…and MPs are not happy. Neither are others with proposals for regional committees of MPs to scrutinise combined authorities
Scrutiny and accountability between elections has always been a problem for combined authorities and metro mayors. In late October 2022 (just over four months ago,) MPs on the House of Commons Public Administration and Constitutional Affairs Committee concluded that the governance of England is a mess and needed an overhaul.
The Department for Levelling Up, Housing and Communities responded:
“The Government does not agree that would be proportionate or desirable to take steps towards to a cross-party parliamentary commission on the governance of England. This is because we believe the right course now is to focus on levelling up opportunity and prosperity across the country, pursuing reforms that are locally led and centred on places and local communities. We want to be led by the ambition of local areas, which is why we will continue to deliver ‘trailblazer’ devolution deals that break new ground on the autonomy given to local areas.”Government’s Response to Governing England by Commons PACAC
Which reflects the response the same department (effectively my old one – DCLG) gave to the Commons Levelling Up Select Committee on its investigation into the sustainability of local council finances. That committee concluded local government finances were unsustainable.
“The government has no plans to replace or fundamentally reform council tax. A revaluation would be expensive to undertake and could result in increases to bills for many households. The creation of higher council tax bands, which in itself would require a revaluation, may penalise people on fixed incomes, including pensioners, who could face a substantial tax rise without having the income to pay the higher bill.”Recommendation 3 – Government’s Response to Commons LUHC
“Did anything come of the online sales tax proposals?”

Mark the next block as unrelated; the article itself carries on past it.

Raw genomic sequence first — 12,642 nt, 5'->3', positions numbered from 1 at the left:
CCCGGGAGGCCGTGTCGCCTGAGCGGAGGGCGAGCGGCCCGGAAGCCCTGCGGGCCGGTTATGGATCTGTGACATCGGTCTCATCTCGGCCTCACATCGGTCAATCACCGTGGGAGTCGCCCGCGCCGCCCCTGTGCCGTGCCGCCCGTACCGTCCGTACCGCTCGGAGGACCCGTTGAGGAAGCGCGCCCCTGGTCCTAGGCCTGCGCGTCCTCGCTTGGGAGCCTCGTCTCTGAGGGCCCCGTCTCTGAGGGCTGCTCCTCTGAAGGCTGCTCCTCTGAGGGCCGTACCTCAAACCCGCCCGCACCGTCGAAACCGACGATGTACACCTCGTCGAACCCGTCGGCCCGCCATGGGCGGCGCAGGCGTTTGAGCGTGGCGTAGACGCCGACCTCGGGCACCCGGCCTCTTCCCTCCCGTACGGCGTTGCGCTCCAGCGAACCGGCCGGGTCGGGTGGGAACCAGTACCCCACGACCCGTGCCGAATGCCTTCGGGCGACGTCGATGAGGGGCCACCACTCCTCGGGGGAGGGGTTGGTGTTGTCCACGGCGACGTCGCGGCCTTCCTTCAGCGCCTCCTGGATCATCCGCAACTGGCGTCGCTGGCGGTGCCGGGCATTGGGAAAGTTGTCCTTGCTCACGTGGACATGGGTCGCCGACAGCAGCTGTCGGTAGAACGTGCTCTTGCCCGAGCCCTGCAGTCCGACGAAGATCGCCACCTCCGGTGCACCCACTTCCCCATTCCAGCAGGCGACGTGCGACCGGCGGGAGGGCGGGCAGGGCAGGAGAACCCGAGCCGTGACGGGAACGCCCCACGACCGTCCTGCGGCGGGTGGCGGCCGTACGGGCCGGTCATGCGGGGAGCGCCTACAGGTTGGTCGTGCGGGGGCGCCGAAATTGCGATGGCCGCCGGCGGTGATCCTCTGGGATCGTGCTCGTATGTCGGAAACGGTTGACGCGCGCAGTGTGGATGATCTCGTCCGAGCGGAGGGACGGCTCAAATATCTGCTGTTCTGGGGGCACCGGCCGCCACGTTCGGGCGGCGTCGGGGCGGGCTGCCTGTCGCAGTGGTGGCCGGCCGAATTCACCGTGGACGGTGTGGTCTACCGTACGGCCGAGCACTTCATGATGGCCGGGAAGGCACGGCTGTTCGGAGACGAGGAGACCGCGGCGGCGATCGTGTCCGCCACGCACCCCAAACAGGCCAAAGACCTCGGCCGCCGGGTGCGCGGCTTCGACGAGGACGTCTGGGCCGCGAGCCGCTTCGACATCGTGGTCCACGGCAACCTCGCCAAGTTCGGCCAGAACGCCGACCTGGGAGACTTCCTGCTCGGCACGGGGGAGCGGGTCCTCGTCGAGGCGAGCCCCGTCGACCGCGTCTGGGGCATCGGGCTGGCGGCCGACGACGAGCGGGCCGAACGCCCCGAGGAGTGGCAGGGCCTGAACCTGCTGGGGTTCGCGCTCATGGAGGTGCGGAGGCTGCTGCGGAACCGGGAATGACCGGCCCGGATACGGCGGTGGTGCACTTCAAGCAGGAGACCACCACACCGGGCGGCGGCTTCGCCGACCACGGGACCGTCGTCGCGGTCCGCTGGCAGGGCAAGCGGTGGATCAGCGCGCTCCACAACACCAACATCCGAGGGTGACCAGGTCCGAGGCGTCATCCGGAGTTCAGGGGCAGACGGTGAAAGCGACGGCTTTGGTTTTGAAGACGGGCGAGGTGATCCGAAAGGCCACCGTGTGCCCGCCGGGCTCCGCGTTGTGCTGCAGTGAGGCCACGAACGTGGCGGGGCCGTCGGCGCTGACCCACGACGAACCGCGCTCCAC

You can read the full response to the consultation here, published in early February 2023. All that ministers committed to was a revaluation of business rates that reduced shop-front rates and increased warehouse rates. But the problem remains that all the funding goes into a big pot and redistributed, which provides not nearly enough support for those areas that need it, while preventing places like Cambridge from investing in much-needed public infrastructure (Eg transport) without having to go cap-in-hand to ministers all the time.
“Total business rates paid by the retail sector are estimated to fall by 20% but will rise 27% for large distribution warehouses. This redistribution of the rates burden is in part a reflection of growth in online sales and longer-term changes in the retail sector since the previous valuation date in 2015.”Online Sales Tax consultation – the results
“So…nothing is going to come of it in the short-medium term?“
Not before a general election – one that senior Conservatives are aiming to frame as “a culture war”
“Is that the best they’ve got?”
“What about Combined Authorities?”
No investment zones in the East of England
Furthermore, the proposals for increasing scrutiny fall short of the call by Labour for ‘local public accounts committees’
The Chancellor said the following on combined authorities:
“The government will consult on transferring responsibilities for local economic development currently delivered by Local Enterprise Partnerships to support local economic development to local authorities from April 2024.”